Little pumped storage has been built in the U.S. in recent years because there hasn’t been much need, but that’s changing. 

In 2020, about three-quarters of all new power capacity built was either solar photovoltaics or wind power. Their costs have been falling, making them cheaper to build in many areas than fossil fuels.


Michigan Technological University, with funding by the Alfred P. Sloan Foundation, is studying whether communities could transform abandoned mines into valuable energy storage. University researchers are partnering with the Marquette County city of Negaunee, population 4,500, on a pilot project that could help mining communities turn liabilities into assets.

Public concerns with the ecological impacts of water diversions and impoundments, combined with resistance to infrastructure development by neighboring property owners, has often meant that permitting utility-scale systems is difficult. “If we move the entire system below ground and make it self-contained, there would be no effect on surface water flow, ecological systems, or landscapes and scenic views. An underground pumped hydro storage system might be essentially invisible,” Sidortsov said.

The American West is rife with abandoned mines, a legacy of policies like the 1862 Homestead Act and 1872 Mining Law that enabled the settling of the region and triggered a seemingly lawless development of resources. Numerous companies and individuals abandoned many mines after extracting their precious minerals.

The most concerning situation created by abandoned mines is their threat to water resources, namely acid mine drainage, which is highly acidic wastewater that is toxic to fish and other aquatic species. It can also pose major threats to human health. The EPA estimates that 40% of the West’s headwater watersheds have been polluted by mining.

2 Responses to “Vast, Untapped Pumped Storage Potential in US”

  1. J4Zonian Says:

    A pair of 250-acre reservoirs?

    If partly covered by solar panels (let’s say half) they would produce 166 GWh/yr of solar energy; it could provide a good part of the energy stored in the reservoir and incidental on-site power, and reduce evaporation. The reservoirs would also provide rain catchment over their watershed, and if stocked with fish and educators, a food and recreation supplement and school outing site for the million people in the city.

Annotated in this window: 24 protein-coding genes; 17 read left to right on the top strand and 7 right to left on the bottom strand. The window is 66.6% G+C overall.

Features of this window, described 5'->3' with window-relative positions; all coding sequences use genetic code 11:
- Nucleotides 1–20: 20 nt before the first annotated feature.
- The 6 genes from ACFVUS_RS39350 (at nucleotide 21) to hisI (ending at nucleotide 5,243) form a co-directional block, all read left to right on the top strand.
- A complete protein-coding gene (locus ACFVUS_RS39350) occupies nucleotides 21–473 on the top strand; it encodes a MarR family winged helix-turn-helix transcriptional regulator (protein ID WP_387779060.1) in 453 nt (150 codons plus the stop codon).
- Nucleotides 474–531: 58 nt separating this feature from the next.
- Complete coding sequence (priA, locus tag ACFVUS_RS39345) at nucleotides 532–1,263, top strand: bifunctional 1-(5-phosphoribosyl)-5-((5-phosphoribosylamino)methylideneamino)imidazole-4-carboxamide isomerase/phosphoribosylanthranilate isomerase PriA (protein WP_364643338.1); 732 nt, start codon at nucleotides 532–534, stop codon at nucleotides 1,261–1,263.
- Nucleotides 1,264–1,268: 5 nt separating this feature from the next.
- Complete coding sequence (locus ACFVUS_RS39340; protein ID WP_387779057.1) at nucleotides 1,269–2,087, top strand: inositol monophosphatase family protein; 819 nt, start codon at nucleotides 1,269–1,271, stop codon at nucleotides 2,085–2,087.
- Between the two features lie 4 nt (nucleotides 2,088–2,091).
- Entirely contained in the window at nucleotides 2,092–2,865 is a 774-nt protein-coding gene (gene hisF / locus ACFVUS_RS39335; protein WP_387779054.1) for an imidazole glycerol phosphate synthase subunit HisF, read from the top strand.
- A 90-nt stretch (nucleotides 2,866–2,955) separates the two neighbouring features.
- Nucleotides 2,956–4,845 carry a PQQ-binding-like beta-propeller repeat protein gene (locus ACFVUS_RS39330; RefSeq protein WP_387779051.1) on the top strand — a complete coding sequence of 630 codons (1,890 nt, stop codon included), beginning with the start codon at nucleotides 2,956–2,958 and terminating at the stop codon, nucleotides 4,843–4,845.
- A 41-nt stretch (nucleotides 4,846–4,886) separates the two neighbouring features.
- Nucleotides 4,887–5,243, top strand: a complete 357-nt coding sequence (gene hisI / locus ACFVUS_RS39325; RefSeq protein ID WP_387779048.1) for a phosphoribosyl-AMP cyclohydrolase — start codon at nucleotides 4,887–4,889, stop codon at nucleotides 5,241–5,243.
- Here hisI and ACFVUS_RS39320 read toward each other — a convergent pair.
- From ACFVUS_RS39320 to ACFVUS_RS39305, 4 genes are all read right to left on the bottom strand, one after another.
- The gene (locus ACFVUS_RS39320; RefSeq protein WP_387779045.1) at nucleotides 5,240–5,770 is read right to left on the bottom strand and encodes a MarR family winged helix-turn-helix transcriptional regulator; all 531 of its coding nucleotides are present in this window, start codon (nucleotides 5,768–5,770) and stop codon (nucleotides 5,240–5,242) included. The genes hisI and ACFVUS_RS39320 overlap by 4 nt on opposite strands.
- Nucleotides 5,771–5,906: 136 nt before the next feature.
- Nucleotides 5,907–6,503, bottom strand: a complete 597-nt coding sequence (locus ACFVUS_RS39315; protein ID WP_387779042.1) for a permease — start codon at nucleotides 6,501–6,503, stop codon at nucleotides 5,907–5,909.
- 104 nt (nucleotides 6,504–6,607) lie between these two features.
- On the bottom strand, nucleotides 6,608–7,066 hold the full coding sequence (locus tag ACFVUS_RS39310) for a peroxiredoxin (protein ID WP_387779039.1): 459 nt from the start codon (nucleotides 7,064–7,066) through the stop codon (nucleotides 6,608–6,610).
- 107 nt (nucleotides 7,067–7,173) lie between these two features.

Especially if it were a particularly sunny spot, it might be worth using double axis tracking panels, extending production into mornings, evenings, and winters.
    If there were a fair amount of rain in the area, it might be worthwhile to equip the panels with triboelectric capability, so they could generate power from falling rain, which would of course also clean them. Since some of that would happen when the dam was producing power, an onsite battery could temporarily store that power, or it could just be fed into the grid, and/or could be used at peak production times to power and fill a small holding/settling tank for an on-site water treatment plant and pumping station to provide potable water for those onsite and nearby. While the storage may “only” be 75-80% efficient, all the other possible projects could more than make up for it.

    1 acre of solar panels produces 1820 Kwh/day average, or 664,300 KWh/yr

    • rhymeswithgoalie Says:

      Pumped-storage reservoirs are a weird type of battery where the measured “efficiency” depends in part on the rainfall patterns in the area.

      Watch out for developers/realtors who only like reservoirs for their lakeside mansion possibilities, and who would object to covering them up with solar. At least with a new reservoir, you can set the rules from the get-go, but heaven help anyone who tries to cover any existing artificial lake with the goal of reducing evaporation and producing clean energy.